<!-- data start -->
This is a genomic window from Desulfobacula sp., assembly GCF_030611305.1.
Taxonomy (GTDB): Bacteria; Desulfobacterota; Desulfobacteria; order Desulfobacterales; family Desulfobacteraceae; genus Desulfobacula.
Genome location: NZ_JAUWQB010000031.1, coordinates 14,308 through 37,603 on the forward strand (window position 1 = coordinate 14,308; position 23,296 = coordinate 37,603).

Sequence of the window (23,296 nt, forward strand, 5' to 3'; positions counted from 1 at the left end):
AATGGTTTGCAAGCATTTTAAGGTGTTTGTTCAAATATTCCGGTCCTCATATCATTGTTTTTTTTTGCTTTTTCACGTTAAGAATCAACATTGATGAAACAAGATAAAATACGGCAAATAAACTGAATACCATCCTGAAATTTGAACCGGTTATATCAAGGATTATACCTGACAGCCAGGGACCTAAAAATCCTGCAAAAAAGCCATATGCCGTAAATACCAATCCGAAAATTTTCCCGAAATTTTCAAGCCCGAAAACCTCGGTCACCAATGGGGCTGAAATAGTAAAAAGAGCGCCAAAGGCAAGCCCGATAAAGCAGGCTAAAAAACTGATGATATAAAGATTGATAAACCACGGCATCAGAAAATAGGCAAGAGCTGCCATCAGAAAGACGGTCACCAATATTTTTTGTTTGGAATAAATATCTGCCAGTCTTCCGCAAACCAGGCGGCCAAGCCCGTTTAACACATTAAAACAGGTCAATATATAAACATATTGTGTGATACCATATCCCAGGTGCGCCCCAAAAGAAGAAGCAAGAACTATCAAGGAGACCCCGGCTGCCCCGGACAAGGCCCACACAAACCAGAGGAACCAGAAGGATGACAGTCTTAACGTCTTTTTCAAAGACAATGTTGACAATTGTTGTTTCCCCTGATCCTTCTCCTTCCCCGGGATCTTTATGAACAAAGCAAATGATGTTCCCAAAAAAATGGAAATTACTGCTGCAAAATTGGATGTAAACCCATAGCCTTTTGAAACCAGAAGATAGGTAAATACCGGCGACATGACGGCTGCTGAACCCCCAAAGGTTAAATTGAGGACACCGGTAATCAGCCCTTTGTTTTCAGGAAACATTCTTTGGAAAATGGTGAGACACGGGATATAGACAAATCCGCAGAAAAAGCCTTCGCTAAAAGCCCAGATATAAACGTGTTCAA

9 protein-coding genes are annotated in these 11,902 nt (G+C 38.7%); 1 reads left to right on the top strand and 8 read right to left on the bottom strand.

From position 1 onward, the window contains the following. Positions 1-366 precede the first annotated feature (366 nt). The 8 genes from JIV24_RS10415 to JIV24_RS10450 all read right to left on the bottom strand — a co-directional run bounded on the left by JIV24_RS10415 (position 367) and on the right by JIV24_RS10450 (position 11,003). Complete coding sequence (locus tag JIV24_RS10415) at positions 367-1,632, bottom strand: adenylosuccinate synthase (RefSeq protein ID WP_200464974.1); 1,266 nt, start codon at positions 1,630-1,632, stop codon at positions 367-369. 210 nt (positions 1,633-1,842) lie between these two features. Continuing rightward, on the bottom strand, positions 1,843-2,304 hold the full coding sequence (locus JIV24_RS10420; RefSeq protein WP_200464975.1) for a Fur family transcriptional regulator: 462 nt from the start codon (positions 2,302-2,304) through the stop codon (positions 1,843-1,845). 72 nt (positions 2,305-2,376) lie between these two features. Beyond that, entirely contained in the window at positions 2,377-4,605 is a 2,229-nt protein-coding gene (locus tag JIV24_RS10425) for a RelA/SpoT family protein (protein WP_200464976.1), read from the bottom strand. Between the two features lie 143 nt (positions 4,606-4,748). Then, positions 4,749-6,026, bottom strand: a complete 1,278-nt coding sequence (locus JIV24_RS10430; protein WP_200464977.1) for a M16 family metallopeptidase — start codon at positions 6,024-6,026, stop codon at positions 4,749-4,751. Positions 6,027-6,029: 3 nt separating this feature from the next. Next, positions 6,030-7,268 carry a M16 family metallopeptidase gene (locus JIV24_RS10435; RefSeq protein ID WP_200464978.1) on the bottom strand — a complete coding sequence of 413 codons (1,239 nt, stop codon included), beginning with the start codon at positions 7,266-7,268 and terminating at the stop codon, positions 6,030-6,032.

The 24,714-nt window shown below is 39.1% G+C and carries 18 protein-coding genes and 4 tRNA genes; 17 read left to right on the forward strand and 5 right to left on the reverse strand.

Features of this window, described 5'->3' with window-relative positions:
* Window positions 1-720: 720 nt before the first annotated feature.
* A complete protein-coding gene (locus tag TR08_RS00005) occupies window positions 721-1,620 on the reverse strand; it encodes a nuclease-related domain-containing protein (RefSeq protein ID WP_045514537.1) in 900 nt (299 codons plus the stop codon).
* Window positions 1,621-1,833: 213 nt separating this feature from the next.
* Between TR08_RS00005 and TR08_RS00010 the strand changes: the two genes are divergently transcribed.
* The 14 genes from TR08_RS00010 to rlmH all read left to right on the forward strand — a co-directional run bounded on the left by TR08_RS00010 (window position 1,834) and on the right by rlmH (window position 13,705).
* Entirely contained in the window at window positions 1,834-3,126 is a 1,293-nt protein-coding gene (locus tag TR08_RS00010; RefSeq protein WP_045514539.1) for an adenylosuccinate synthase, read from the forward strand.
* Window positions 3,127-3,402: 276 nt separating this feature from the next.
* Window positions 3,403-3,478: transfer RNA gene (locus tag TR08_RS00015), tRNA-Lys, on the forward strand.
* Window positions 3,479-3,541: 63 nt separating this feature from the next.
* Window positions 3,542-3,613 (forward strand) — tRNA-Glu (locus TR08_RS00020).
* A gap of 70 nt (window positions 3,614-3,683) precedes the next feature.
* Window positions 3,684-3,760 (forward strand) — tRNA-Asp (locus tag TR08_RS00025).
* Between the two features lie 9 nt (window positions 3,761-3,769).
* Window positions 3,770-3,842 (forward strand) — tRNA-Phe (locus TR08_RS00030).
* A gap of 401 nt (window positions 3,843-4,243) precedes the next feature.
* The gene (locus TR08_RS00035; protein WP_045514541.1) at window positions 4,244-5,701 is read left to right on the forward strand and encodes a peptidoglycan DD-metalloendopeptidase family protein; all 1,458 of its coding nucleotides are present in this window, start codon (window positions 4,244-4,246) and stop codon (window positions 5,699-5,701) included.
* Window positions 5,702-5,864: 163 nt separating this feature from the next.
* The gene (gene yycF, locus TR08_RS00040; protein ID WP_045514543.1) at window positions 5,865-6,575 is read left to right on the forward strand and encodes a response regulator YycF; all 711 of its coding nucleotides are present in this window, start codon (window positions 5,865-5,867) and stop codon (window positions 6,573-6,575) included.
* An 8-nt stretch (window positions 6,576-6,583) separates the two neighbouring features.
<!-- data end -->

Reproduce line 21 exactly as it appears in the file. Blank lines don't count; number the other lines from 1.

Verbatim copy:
* Window positions 3,684-3,760 (forward strand) — tRNA-Asp (locus tag TR08_RS00025).